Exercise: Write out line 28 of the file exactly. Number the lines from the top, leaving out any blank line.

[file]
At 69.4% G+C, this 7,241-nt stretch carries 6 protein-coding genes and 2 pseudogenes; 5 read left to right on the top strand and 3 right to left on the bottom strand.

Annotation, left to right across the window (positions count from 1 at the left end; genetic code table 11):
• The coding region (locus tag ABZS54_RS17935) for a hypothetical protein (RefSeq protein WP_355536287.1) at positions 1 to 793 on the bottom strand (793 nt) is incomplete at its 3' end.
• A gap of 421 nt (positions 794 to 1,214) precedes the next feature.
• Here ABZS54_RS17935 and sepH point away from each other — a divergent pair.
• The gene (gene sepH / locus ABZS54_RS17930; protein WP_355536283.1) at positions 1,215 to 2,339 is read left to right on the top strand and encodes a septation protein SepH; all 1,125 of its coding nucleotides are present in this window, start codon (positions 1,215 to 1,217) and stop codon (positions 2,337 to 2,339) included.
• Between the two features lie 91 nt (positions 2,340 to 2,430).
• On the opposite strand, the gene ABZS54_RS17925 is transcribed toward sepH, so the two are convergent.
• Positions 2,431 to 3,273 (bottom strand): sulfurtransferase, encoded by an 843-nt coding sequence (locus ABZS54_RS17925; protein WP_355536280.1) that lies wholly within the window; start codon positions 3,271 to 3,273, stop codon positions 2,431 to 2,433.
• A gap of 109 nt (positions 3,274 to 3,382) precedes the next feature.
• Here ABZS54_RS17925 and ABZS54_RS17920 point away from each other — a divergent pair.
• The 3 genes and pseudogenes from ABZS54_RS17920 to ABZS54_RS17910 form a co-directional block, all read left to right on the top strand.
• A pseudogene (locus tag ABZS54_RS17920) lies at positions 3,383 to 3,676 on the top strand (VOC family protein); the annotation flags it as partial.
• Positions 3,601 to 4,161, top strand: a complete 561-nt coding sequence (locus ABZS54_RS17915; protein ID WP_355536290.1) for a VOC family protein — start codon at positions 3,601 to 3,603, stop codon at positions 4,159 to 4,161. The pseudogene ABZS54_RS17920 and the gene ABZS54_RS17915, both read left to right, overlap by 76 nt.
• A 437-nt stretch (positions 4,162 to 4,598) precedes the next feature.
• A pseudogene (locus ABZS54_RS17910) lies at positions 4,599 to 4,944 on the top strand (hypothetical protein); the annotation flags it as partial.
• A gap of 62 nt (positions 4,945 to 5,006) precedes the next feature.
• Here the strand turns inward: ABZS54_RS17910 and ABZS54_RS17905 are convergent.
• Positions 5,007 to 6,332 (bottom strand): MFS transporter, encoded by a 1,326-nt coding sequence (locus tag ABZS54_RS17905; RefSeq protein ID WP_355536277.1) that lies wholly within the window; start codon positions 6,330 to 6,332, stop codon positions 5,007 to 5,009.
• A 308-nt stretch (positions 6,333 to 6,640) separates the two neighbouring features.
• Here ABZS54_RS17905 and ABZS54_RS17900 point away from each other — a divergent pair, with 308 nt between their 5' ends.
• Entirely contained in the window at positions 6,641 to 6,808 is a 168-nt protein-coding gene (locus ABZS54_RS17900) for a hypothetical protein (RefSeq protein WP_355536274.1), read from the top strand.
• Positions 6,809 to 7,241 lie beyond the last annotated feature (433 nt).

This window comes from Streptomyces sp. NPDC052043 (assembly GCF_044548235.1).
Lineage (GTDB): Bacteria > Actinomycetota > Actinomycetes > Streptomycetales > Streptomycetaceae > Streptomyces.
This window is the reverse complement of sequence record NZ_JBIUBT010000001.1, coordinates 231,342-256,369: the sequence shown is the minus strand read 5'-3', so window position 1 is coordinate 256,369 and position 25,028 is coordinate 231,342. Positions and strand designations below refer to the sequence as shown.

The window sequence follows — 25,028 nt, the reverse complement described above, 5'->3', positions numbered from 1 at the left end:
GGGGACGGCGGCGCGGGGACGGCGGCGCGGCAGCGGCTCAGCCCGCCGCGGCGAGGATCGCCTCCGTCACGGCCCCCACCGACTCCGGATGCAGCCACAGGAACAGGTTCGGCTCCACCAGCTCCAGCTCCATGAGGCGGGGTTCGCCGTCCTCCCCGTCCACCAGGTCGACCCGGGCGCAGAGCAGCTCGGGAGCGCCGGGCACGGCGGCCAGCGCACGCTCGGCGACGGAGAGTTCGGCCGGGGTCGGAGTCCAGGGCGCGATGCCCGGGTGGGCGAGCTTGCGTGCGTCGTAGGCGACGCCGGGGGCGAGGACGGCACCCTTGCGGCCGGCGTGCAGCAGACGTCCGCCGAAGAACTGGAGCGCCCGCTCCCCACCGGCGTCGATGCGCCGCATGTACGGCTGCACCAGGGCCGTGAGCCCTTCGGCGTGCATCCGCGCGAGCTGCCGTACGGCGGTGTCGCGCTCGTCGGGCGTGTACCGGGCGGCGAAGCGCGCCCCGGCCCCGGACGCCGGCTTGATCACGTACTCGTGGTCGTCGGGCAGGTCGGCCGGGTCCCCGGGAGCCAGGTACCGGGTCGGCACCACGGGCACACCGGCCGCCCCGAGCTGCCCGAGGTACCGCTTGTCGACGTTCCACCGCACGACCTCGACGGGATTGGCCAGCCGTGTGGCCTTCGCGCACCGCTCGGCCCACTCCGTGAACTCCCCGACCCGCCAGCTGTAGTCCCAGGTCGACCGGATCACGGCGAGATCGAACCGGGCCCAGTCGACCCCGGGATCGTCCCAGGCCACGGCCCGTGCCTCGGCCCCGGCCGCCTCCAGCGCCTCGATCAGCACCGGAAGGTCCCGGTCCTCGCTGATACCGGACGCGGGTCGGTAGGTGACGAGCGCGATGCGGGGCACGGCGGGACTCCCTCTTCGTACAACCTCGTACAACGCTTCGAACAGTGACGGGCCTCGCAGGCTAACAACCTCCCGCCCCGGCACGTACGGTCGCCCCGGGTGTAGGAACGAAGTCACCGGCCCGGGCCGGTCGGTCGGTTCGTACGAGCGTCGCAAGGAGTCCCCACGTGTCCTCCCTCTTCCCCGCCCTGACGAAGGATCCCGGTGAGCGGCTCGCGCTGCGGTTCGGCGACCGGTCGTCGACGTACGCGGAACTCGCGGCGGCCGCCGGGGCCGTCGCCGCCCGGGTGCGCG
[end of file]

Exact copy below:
GGGGACGGCGGCGCGGGGACGGCGGCGCGGCAGCGGCTCAGCCCGCCGCGGCGAGGATCGCCTCCGTCACGGCCCCCACCGACTCCGGATGCAGCCACAGGAACAGGTTCGGCTCCACCAGCTCCAGCTCCATGAGGCGGGGTTCGCCGTCCTCCCCGTCCACCAGGTCGACCCGGGCGCAGAGCAGCTCGGGAGCGCCGGGCACGGCGGCCAGCGCACGCTCGGCGACGGAGAGTTCGGCCGGGGTCGGAGTCCAGGGCGCGATGCCCGGGTGGGCGAGCTTGCGTGCGTCGTAGGCGACGCCGGGGGCGAGGACGGCACCCTTGCGGCCGGCGTGCAGCAGACGTCCGCCGAAGAACTGGAGCGCCCGCTCCCCACCGGCGTCGATGCGCCGCATGTACGGCTGCACCAGGGCCGTGAGCCCTTCGGCGTGCATCCGCGCGAGCTGCCGTACGGCGGTGTCGCGCTCGTCGGGCGTGTACCGGGCGGCGAAGCGCGCCCCGGCCCCGGACGCCGGCTTGATCACGTACTCGTGGTCGTCGGGCAGGTCGGCCGGGTCCCCGGGAGCCAGGTACCGGGTCGGCACCACGGGCACACCGGCCGCCCCGAGCTGCCCGAGGTACCGCTTGTCGACGTTCCACCGCACGACCTCGACGGGATTGGCCAGCCGTGTGGCCTTCGCGCACCGCTCGGCCCACTCCGTGAACTCCCCGACCCGCCAGCTGTAGTCCCAGGTCGACCGGATCACGGCGAGATCGAACCGGGCCCAGTCGACCCCGGGATCGTCCCAGGCCACGGCCCGTGCCTCGGCCCCGGCCGCCTCCAGCGCCTCGATCAGCACCGGAAGGTCCCGGTCCTCGCTGATACCGGACGCGGGTCGGTAGGTGACGAGCGCGATGCGGGGCACGGCGGGACTCCCTCTTCGTACAACCTCGTACAACGCTTCGAACAGTGACGGGCCTCGCAGGCTAACAACCTCCCGCCCCGGCACGTACGGTCGCCCCGGGTGTAGGAACGAAGTCACCGGCCCGGGCCGGTCGGTCGGTTCGTACGAGCGTCGCAAGGAGTCCCCACGTGTCCTCCCTCTTCCCCGCCCTGACGAAGGATCCCGGTGAGCGGCTCGCGCTGCGGTTCGGCGACCGGTCGTCGACGTACGCGGAACTCGCGGCGGCCGCCGGGGCCGTCGCCGCCCGGGTGCGCG